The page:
It’s easy to procrastinate and make excuses to avoid talking with your aging parent (or other loved one) about essential life choices and end-of-life issues. Even if your loved one is in failing health, you may still avoid talking about or planning for the future. Sure, there’s some fear involved. After all, you don’t need a crystal ball to know that it will be a painful conversation.
But, the truth of the matter is that your loved one’s health may deteriorate further. Or, he or she may lose the ability to function independently. Rather than avoiding the issue, why not consider for a moment what it might be like to walk in your loved one’s shoes?
Maybe, your loved one is thinking: Who will help me when I’m no longer able to drive? How could my living arrangements change if I’m no longer able to cook or bathe without help? What if my spouse dies? What about my estate? Will I be able to pay for my care?
These are important issues that are best addressed before your loved one’s ability to live, think, or function independently is in any way compromised. Talking now, openly and honestly, can alleviate stress and worry for you and your loved one. Even if your loved one is in good health and you think it’s too early to broach such topics, think again. Tomorrow, next week, or next year could suddenly be too late.
So, where do you begin?
Depending on the circumstances, consider who might be the most appropriate person to talk with your loved one. Is there a family member or relative with whom your loved one is particularly close? Would your family doctor, your priest or rabbi, or your trusted financial advisor be more appropriate? Maybe, the best person for the job is you.
As with so many experiences in life, the first step is often the most difficult. How you begin the conversation will depend on a number of variables, such as your loved one’s personality, age, health status, cognitive function, and religious beliefs. If you don’t know how to break the ice, consider the following strategies that have worked well for others.
- Ask questions about your loved one’s childhood or fondest memories. As the conversation progresses, ask about the future. What are your loved one’s hopes and greatest fears? Does your loved one feel prepared for the future? If not, what can be done to provide reassurance?
- Watch a movie together that deals with aging, death, illness, loss, letting go, etc. Movies can often serve as catalysts for talking about tough topics. A biography of a favorite celebrity, especially one who is aging gracefully or dealing with a reduced level of functioning due to illness or aging, may be just what you need to open the lines of communication.
- Be gentle and compassionate. Ask open-ended questions: How are you doing? What are your needs? How might those needs change? What are your expectations for the future?
- Sit quietly and listen attentively. Even if your loved one is ill, forgetful, or repetitive, listen to what he or she is saying. Sometimes a smile, a hug, or even a shared laugh over a fond memory can steer the conversation in the desired direction.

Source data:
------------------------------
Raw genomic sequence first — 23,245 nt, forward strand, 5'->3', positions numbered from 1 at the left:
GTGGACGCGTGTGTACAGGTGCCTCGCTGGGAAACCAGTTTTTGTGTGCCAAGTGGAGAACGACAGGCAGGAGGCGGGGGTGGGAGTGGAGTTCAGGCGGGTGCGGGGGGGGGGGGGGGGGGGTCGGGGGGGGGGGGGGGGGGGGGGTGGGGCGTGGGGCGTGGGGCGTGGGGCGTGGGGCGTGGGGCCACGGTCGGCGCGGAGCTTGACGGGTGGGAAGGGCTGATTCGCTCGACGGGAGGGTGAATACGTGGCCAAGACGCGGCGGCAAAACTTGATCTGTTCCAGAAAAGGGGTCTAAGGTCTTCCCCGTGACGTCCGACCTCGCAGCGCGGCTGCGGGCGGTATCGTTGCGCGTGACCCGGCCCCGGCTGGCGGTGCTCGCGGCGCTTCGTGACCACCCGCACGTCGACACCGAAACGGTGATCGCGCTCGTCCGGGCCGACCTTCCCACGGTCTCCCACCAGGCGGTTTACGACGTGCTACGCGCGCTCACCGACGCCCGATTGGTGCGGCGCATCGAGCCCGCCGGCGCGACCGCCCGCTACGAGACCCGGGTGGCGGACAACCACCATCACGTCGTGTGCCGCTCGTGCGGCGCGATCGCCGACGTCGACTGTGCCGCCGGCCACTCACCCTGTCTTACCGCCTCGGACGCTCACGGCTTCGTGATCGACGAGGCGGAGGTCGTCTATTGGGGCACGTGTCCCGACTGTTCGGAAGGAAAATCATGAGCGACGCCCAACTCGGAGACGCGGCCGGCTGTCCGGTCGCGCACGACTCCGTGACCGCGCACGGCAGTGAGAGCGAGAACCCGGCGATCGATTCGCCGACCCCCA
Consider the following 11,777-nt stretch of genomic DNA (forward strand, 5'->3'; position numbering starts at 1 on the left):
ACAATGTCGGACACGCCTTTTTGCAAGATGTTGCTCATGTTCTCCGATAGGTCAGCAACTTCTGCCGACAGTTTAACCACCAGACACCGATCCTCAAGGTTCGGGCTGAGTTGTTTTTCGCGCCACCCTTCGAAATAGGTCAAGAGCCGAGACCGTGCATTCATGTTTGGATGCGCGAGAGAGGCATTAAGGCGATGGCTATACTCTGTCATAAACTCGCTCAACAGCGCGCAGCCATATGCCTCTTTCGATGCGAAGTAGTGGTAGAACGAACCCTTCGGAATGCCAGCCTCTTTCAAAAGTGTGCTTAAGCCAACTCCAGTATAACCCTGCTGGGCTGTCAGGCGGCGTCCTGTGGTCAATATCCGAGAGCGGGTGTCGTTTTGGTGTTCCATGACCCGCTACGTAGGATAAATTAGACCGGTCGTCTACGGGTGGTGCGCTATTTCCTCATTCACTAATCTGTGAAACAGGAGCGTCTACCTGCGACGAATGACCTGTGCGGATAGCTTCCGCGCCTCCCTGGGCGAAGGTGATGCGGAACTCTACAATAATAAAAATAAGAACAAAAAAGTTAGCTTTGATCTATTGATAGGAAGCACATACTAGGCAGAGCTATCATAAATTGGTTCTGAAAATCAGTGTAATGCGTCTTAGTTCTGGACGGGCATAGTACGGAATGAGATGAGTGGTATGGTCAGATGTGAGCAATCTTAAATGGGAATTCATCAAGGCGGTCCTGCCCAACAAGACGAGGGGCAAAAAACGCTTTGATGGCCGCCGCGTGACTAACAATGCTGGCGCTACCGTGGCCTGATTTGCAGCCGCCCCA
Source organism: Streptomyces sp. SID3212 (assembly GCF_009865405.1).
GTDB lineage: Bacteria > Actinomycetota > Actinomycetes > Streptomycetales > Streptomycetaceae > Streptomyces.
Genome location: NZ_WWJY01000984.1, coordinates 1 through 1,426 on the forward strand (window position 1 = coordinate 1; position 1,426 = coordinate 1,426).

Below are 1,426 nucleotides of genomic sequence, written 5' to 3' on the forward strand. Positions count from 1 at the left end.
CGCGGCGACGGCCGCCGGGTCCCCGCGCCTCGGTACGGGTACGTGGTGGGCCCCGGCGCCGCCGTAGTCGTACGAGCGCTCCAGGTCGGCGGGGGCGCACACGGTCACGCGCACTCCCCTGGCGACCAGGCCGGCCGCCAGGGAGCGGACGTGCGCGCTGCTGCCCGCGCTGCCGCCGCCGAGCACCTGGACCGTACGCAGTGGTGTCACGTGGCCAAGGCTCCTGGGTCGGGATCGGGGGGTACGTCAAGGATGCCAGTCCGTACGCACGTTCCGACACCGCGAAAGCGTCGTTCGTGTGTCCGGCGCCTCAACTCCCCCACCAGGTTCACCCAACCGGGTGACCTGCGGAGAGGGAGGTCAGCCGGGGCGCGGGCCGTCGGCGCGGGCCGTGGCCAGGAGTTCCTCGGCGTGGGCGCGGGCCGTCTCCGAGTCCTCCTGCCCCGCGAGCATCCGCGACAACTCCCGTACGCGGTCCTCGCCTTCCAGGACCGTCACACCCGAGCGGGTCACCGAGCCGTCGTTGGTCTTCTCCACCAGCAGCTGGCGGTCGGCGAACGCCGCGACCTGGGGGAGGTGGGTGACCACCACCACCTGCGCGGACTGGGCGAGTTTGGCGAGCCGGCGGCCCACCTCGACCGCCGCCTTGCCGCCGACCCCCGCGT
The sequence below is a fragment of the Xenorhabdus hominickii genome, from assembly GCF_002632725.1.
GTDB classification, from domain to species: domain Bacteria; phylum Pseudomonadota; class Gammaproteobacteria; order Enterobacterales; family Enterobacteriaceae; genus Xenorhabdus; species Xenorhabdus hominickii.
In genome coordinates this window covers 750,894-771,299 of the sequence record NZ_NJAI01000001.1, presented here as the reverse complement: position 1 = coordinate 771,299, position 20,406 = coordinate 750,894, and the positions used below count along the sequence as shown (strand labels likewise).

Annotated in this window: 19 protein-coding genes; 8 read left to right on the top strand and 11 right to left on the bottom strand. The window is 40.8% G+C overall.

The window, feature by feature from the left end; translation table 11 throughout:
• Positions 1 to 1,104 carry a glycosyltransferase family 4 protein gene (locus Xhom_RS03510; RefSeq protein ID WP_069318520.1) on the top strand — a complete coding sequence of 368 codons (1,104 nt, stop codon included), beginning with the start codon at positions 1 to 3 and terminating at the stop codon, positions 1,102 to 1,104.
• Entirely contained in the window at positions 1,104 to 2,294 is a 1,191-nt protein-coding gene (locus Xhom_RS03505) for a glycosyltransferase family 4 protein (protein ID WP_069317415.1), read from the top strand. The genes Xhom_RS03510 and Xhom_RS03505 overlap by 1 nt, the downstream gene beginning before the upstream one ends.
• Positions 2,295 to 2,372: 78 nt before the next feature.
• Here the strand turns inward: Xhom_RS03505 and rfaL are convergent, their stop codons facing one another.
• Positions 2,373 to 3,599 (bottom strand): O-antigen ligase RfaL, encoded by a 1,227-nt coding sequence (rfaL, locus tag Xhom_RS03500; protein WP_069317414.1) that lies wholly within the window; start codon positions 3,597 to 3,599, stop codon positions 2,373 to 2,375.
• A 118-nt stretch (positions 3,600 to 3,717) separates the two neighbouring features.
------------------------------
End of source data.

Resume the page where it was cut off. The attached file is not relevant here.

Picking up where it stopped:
- Don’t force anything. Your loved one may feel the need to discuss other things, and that’s okay. It’s a start. Building trust and providing comfort and reassurance is a good starting point.
While you don’t need to show up with a checklist of questions, it may be helpful to jot down some notes to steer the conversation toward important points that need to be addressed. Consider the following questions and their relevance to your loved one’s circumstances:
- Does your loved one prefer to stay at home? Could home modifications, such as a ramp, personal emergency response system, or assistive device, allow your loved one to remain at home longer?
- Does your loved one have a preference regarding medical care facilities if staying in the home is no longer an option? Many assisted living facilities have long waiting lists, so it’s important to discuss such preferences early to increase future options.
- Does your loved one have an up-to-date will? What about a durable power of attorney that grants a designated individual the authority to make financial and legal decisions? Does your loved one have a living will detailing preferences for end-of-life care? Does your loved one have a power of attorney for healthcare decisions? Can you obtain copies of all important documents?
- What if your loved one becomes widowed? How would circumstances change?
- What about the cost of care? Long-term care at an assisted living facility or in a nursing home can quickly deplete hard-earned savings. Talk to your loved one about long-term care insurance, family and retirement income planning, and asset protection.
Yes, these are tough topics. But, talking sooner rather than later can help ensure that your loved one’s needs will be met and that life will be lived according to his or her preferences. Denial and procrastination only stall the inevitable and serve no one. Honest and direct communication, on the other hand, can bring you and your loved one closer and minimize fear and anxiety for you both.